Om or not to Om - Does Yoga make you a Hindu?
Is Yoga a Religion, Art, Science?
Following a BBC news magazine article 'Does Yoga Make You a Hindu', the latest yoga world debate is: is yoga a religion? As a yoga teacher, I have heard from suspicious beginners worried that yoga will clash with their religious beliefs, people who are not comfortable chanting OM or the hand gesture of prayer position, even a refusal from a church hall whose vicar's policy was no yoga because he thought we might be devil-worshippers!
My thoughts: You do what's right for you. If you're a practicing Christian, Jew, Muslim or another religion, if you don't feel comfortable doing 'it', chanting 'it', generating 'it', in the way that is being taught, don't over-think it, if your instincts are telling you there is something that doesn't feel like you, simply don't do it! Even better, do it the way that works within your belief system…the way that yoga was originally intended to be practiced!
You are free as a human being, to follow any path, read any books on whatever subject you choose; make up your own mind what you believe in whether that sits with your religious beliefs or not - we might have been brought within a religious community, culture, or been brought up to believe that there is no such thing as god. It's part of our personal journey, part of processing our identity, that we all ask at some time in our lives 'where on earth am I? (no pun intended), what am I doing here, what's the point of my life?'. The un-named Iranian yoga teacher in the BBC article, says that through yoga practice, the experience that she and her students were encountering was that "our minds and our bodies move closer to our faith."
There is no question that yoga originates from the Hindu philosophical texts - the Vedas, The Bhagavad Gita, the Upanishads which were steeped in the religion of the time and place. Om is a religious symbol but also a universal one, try chanting another word instead if the vibration of Om has no meaning to you or you do not wish to study its true meaning. Yoga is so multi-dimensional, metaphysical, multi-meta-amazingly-expansively supercalifragilistically, all-encompassing, its all about what your intention is for your practice, what are you choosing to practice - whether that means standing on your yoga mat, or helping another person.
The yoga texts may invite you to focus on any image that has meaning to you or none at all, on a tiny point inside the body like quantum physics, or the infinite nature of the universe like cosmology...and it is certainly not dogmatic in its approach, no down-facing dogma here thanks very much.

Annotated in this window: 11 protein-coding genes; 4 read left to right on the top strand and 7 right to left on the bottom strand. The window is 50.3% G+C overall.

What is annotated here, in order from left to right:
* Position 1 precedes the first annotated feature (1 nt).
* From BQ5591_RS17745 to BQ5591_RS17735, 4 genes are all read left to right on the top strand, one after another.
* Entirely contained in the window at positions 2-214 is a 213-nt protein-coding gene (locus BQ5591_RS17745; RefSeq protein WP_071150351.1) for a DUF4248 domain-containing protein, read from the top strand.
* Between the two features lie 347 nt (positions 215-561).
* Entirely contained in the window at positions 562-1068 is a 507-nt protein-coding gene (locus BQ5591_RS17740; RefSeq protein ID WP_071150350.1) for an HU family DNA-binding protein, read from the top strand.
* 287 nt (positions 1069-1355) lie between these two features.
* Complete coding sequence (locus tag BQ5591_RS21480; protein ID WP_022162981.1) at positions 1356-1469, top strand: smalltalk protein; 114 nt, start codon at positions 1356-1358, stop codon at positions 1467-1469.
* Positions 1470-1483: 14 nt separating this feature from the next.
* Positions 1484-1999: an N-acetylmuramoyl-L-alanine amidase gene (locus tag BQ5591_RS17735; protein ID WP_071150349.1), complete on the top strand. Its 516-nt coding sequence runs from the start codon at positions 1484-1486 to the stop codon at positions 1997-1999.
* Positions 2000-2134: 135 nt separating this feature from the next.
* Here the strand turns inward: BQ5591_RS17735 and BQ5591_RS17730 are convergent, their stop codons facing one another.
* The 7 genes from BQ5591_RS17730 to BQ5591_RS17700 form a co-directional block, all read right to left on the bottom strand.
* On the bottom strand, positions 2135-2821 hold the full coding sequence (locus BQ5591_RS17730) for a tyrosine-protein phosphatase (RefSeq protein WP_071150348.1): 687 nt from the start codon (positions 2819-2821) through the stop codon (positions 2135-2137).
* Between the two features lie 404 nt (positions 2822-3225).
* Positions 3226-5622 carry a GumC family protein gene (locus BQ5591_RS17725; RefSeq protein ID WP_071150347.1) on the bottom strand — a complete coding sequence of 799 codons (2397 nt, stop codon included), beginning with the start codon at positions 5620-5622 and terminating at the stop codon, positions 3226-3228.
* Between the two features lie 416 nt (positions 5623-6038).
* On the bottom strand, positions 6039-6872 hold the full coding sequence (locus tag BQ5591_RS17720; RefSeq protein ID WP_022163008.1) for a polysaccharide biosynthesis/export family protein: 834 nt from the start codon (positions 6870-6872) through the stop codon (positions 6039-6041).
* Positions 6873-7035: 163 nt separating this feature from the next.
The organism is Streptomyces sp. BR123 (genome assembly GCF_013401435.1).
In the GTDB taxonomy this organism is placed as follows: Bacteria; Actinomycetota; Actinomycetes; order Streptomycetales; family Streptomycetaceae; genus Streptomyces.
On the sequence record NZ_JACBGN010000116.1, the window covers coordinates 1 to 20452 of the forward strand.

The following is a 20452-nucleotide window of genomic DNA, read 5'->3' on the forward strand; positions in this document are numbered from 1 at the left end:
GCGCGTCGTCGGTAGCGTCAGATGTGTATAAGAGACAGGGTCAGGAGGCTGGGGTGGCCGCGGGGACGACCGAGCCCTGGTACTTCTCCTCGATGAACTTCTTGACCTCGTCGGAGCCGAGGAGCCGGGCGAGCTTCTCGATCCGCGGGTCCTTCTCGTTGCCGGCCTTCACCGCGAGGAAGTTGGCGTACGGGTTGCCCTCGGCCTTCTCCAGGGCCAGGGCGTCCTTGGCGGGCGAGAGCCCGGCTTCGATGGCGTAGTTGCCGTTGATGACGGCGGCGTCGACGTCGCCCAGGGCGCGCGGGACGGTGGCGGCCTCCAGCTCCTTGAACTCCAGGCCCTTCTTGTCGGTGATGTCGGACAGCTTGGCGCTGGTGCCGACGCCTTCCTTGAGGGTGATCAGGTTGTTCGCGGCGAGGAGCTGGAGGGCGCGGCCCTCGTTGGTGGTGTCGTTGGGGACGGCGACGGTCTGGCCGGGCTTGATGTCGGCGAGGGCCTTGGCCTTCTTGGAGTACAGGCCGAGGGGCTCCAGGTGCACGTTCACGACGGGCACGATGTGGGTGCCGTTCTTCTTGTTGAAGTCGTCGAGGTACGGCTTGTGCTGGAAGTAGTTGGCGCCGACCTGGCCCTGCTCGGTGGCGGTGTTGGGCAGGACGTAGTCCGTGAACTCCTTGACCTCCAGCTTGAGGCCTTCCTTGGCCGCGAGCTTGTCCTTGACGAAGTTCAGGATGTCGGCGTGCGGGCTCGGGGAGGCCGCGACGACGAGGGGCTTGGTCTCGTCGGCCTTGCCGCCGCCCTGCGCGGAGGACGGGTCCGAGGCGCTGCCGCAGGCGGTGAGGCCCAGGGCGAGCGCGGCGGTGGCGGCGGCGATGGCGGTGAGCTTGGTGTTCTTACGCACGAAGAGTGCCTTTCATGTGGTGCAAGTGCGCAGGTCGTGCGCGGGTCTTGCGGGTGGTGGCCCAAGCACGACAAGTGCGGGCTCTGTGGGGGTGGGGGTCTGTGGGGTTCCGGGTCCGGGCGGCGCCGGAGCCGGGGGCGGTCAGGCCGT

I love the Upanishadic story about the king who was attached to his riches but at the same time was beginning to understand the worthlessness of vast wealth and employed a yogi to instruct him in meditation. The king found he could not meditate at all, and the more he tried, the more impossible it became all he could think about and all he could see in his mind was his favourite sparkling bejewelled bracelet. So what was the yogi's advice? "Concentrate on the bracelet, its beauty and sparkling colours. The bracelet is a configuration of energy vibration solidified into metal. It is the perceptive mind which lends it its beauty and colour. Therefore, try to understand the nature of the mind which created the world as you see it."
As you see it! In other words the yogi met the student where he was, and used his preoccupations, culture, life experience, and personal history as a starting point to still his mind. I believe that yoga practices can open the door to a deeper spiritual experience, and that people who come to a yoga class (as opposed to another form of 'exercise') because subconsciously they are looking for some deeper meaning and insight on a psychological and spiritual level, even though they may be coming for a bad back or tight hamstrings.
As yoga and science teaches us, the elements are the same for every living thing - earth, water, fire, air, ether, light and what is beyond…why do we carry on separating ourselves by religion, finding differences which divide us instead of bringing greater understanding and tolerance?
Joy and peace to you all, wherever you are on your journey.
Judy Hirsh, Senior Yoga Teacher, Relax & Renew Practitioner, and director of Yogaunited Ltd.